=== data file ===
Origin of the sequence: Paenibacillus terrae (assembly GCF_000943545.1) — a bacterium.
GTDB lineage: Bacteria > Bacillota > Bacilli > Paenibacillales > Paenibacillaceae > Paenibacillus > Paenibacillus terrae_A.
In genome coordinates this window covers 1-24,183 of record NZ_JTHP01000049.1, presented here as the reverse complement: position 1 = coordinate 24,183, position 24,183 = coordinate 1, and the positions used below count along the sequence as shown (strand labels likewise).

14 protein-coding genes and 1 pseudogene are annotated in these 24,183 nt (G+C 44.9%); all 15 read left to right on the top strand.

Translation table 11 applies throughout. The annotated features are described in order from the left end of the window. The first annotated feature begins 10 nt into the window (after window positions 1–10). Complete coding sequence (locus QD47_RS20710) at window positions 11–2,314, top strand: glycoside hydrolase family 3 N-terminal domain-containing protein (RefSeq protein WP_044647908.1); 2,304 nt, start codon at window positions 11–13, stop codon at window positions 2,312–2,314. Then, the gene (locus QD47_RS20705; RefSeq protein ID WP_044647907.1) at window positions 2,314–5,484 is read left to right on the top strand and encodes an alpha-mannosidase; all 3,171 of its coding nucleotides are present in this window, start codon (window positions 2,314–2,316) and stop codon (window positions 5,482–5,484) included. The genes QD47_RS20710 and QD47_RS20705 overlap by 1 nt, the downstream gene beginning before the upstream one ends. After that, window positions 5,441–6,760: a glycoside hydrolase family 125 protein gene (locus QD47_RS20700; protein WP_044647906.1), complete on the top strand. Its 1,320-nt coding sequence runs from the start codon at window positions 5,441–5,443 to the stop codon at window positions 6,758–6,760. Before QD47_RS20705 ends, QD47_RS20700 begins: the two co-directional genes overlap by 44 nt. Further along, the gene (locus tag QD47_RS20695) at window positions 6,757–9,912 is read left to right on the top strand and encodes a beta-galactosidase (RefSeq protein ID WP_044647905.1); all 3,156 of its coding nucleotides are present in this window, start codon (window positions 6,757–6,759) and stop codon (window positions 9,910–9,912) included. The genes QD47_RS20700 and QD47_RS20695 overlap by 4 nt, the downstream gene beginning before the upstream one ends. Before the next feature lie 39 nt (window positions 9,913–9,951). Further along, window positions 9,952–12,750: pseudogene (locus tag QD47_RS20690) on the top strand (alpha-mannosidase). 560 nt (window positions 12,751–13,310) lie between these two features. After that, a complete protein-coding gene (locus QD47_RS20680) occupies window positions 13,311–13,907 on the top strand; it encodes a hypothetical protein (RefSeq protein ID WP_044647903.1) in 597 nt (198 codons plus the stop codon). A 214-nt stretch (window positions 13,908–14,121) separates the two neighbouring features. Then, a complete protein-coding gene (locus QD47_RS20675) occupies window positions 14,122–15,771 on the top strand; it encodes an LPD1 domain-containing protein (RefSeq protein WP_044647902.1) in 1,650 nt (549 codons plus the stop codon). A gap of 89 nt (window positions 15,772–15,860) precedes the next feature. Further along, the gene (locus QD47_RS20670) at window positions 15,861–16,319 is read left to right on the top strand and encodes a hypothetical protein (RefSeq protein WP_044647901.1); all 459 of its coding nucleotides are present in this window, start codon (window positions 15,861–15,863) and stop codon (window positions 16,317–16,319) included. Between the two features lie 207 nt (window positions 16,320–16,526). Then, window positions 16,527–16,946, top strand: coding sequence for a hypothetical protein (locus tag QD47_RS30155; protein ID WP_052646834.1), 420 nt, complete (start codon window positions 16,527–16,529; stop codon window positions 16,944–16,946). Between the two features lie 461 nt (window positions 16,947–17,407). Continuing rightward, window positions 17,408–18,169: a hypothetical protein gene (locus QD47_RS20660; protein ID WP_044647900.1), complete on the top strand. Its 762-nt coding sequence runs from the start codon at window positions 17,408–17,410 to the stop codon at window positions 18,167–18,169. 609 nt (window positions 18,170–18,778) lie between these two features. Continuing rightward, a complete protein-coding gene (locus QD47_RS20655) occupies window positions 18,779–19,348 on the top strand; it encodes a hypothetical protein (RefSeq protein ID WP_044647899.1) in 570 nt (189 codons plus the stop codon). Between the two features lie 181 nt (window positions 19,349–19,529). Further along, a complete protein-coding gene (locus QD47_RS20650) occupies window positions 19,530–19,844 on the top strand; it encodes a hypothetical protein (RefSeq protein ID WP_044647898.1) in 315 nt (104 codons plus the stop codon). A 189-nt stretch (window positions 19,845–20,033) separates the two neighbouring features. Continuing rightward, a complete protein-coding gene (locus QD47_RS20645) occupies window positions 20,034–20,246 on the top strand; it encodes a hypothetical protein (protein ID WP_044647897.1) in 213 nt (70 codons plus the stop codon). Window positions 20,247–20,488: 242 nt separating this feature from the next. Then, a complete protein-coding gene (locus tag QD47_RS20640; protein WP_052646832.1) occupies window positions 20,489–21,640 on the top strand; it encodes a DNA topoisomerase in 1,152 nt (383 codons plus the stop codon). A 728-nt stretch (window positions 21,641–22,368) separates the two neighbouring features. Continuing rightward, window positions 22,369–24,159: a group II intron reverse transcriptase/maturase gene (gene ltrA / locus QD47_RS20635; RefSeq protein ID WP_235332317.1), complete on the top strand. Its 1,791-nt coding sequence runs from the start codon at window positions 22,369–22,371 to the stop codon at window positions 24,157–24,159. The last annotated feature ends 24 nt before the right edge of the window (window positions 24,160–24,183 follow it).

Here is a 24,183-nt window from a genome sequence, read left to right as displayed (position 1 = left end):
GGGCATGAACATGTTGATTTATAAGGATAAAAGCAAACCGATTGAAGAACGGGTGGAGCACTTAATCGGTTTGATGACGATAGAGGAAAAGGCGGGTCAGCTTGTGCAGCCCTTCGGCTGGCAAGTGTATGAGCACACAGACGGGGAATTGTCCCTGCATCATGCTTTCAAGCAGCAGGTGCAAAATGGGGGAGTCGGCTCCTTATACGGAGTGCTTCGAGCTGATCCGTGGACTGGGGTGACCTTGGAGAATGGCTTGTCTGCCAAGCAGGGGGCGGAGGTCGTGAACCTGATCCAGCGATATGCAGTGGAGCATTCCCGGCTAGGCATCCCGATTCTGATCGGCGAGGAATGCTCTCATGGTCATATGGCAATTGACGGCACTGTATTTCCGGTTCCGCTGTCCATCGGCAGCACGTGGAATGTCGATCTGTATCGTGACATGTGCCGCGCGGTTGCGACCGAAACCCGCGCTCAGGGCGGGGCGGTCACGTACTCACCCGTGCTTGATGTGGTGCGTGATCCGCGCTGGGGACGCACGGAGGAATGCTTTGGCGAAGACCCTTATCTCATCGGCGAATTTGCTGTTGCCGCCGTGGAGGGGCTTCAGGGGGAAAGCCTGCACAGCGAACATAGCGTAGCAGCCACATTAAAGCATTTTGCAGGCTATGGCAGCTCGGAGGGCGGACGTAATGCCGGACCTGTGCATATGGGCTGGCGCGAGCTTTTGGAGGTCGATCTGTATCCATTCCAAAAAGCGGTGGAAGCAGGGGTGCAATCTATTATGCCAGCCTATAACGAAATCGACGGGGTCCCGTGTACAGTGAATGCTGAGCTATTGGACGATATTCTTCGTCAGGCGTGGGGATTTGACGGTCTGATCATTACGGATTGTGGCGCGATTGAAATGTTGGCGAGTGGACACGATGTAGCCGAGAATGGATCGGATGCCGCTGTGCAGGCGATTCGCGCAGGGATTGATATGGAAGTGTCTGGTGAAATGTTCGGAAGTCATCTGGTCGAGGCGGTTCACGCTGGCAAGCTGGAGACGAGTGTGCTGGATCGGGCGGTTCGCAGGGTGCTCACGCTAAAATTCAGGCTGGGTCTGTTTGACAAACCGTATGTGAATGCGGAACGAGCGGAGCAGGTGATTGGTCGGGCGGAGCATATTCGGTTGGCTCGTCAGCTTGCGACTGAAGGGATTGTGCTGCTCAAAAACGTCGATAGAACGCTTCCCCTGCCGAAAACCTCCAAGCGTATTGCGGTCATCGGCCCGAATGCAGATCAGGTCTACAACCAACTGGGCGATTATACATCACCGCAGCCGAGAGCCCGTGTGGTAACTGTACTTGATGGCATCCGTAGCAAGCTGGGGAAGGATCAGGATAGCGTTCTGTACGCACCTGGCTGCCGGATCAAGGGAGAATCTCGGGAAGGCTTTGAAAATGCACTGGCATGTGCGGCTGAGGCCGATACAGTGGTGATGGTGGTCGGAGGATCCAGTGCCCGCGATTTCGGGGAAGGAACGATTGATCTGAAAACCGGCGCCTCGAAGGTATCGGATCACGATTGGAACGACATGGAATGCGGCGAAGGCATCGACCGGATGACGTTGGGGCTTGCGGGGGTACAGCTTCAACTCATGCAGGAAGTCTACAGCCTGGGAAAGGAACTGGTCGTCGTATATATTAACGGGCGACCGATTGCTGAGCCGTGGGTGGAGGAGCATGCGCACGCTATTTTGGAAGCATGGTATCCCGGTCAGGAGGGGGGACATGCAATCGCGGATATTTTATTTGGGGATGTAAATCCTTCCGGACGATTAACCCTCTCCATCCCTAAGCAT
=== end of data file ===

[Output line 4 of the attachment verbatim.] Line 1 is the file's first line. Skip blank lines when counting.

14 protein-coding genes and 1 pseudogene are annotated in these 24,183 nt (G+C 44.9%); all 15 read left to right on the top strand.